These images express different ways in which we might “come to believe” more deeply. In fact, each approach needs the other. For much of the late 19th and early-mid 20th century, a classical western theological approach was more forensic – metaphorically applying a microscope to the Gospel accounts, fascinated by whatever new light might be thrown on our faith by discoveries in archaeology, of new texts such as the Dead Sea scrolls found at Qu’mran. For many of us it’s helpful and important to use our own critical resources to engage with these foundational truths of our faith. Text, context, history, evidence, even.
When I was in a previous job, one of the most memorable confirmation preparations I had was with a doctoral student working in plant sciences. He’d been baptised as a child, and was just rediscovering the Church. After several hours of wrestling between his own highly trained scientific brain and his heart, he concluded for himself that there different kinds of knowledge and different ways of knowing. Evidence doesn’t always add up, and it’s certainly not always sufficient. You can’t see the wind. You can’t even see love. You can see what love does, and what the wind does, but that’s about it. So, in these confirmation conversations, we looked at the Gospels, talked about context and interpretation, discussed how they’d been received and celebrated in the communities for which they were intended in subsequent centuries; applied careful scrutiny to various teachings and traditions, and then stepped back. What happened if we did this work on our knees? What changed if we gave equal weight to prayer? He discovered what countless others have known before and since – that even when the heart and the head are working well together harmoniously, speech eventually stops. Interrogations cease. Not because they don’t matter, but because words and concepts just cannot bear the weight of the deep truth they are beginning to touch.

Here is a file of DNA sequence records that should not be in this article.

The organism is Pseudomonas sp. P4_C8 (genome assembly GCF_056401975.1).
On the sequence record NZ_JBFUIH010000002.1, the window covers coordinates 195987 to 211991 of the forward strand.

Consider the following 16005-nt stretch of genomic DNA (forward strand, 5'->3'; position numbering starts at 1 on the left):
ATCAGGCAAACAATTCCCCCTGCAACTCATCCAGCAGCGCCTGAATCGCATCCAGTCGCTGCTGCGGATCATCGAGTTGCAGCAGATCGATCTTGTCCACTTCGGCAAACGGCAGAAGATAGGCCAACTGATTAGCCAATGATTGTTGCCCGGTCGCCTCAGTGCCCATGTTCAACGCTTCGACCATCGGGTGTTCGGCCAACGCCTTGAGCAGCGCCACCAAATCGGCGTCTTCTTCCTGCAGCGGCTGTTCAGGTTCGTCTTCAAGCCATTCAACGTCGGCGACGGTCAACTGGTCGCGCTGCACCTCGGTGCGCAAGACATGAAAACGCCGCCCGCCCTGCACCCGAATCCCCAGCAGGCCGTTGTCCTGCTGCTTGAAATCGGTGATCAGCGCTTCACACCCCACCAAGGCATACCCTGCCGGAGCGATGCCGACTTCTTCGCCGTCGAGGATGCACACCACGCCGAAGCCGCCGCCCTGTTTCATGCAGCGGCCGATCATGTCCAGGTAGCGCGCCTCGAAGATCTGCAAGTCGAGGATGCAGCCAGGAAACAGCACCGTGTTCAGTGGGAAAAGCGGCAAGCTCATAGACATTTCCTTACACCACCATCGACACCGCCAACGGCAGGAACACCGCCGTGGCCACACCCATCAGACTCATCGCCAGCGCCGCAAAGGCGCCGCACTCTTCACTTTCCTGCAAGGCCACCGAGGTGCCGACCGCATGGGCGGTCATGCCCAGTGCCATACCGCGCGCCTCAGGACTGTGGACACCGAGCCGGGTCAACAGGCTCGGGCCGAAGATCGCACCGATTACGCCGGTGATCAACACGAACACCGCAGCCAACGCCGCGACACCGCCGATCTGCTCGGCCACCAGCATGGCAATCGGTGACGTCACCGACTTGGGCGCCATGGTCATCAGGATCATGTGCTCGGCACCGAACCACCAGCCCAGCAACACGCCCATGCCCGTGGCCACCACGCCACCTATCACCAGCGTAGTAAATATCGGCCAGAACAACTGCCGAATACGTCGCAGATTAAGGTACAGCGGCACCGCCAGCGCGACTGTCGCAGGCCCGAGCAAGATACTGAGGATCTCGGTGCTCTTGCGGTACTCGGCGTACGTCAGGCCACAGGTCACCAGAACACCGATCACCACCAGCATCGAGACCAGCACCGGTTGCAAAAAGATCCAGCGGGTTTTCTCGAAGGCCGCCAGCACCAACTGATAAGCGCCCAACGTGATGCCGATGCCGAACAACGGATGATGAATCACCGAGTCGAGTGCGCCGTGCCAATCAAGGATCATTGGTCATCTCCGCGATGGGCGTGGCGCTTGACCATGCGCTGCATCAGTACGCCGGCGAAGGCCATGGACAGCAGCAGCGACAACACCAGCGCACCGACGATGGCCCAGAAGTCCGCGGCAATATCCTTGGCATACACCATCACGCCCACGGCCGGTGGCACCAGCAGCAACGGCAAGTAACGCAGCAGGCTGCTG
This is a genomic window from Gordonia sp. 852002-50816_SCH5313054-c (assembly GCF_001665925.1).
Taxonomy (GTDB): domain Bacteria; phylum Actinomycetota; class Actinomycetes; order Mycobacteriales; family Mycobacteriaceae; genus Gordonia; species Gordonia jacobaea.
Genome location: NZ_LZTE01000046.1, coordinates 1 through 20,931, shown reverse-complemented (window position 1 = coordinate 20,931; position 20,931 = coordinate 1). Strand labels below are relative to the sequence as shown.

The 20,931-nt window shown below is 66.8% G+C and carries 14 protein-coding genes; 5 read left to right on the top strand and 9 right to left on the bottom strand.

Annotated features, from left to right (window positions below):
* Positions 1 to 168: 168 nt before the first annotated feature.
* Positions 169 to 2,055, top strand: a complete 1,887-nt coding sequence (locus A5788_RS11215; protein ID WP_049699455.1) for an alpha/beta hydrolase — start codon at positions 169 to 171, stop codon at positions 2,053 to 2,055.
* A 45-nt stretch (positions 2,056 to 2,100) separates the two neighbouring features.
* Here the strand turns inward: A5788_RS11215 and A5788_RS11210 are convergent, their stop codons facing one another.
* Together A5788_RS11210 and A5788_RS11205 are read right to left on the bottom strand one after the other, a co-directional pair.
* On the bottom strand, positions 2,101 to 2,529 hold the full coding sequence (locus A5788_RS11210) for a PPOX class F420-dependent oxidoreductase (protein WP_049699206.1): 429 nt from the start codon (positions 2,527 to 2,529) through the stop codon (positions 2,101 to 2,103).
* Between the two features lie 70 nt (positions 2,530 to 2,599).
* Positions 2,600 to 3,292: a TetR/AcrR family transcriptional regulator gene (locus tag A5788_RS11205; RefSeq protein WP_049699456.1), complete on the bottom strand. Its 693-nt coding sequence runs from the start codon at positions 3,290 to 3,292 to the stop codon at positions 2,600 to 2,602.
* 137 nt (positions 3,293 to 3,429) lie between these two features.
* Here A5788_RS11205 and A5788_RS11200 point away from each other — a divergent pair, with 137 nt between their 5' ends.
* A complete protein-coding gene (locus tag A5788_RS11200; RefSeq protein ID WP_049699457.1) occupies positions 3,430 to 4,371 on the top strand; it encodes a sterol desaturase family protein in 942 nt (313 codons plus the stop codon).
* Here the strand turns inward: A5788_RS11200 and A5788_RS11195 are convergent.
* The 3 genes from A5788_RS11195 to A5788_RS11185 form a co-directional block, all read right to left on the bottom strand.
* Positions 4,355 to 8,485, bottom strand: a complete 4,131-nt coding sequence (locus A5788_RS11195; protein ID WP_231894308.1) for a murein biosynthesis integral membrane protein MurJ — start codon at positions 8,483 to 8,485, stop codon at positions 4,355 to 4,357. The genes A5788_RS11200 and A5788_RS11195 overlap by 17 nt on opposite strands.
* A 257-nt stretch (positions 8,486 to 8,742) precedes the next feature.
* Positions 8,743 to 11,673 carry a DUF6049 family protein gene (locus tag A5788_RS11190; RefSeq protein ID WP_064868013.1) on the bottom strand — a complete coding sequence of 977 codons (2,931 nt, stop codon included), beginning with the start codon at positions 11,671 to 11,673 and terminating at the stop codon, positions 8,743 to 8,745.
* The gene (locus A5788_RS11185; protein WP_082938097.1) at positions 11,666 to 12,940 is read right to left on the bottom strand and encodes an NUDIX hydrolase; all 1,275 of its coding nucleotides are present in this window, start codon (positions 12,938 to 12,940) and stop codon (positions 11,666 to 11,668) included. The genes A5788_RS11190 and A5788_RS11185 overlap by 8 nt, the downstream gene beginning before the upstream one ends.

And I use the word touch intentionally. In our 13th Century image, Christ grasps Thomas by the wrist. He’s not letting him go. “Unless I put my hand in his side, I will not believe.” Careful, Thomas, what you wish for! Thomas discovers that he is not the principal actor in his own interrogation drama. Whenever we think we might examine the resurrection, apply various lenses to those metaphorical microscopes, there it is. A world-remaking reality of such dazzling truth, once we’ve glimpsed it, it changes us, and invites our loving assent, our “yes” in response to God’s incredible “Yes” to the world and its recreation in Christ. We have to begin the journey – participate in it – before its truth unfolds. How do we make sense of that? In Caravaggio’s image, Thomas’s finger is right inside Jesus’s torso. He’s not just peering in. These wounds are going to demand more than that. With his other hand, Thomas clasps his own side, as if he too might be feeling a pain, a sharing in Christ’s own passion. We will learn more about the resurrection as we live truthfully, humanly, lovingly, in the light and promise of Christ’s victory day by day. As its light touches every part of our lives.
The Anima Christi, written slightly after our wall painting but certainly very well known by Caravaggio’s time, contains the line “Deep in thy wounds hide me.” The resurrection is an invitation into the body of Christ, with ramifications for prayer and love, for human fragility and the experience of pain, for living and for dying. We will know the truth of the resurrection and the truth of this body by participating in it. You’ll know it by loving it, and by living it. “Blessed are those who have not seen, and yet have come to believe.”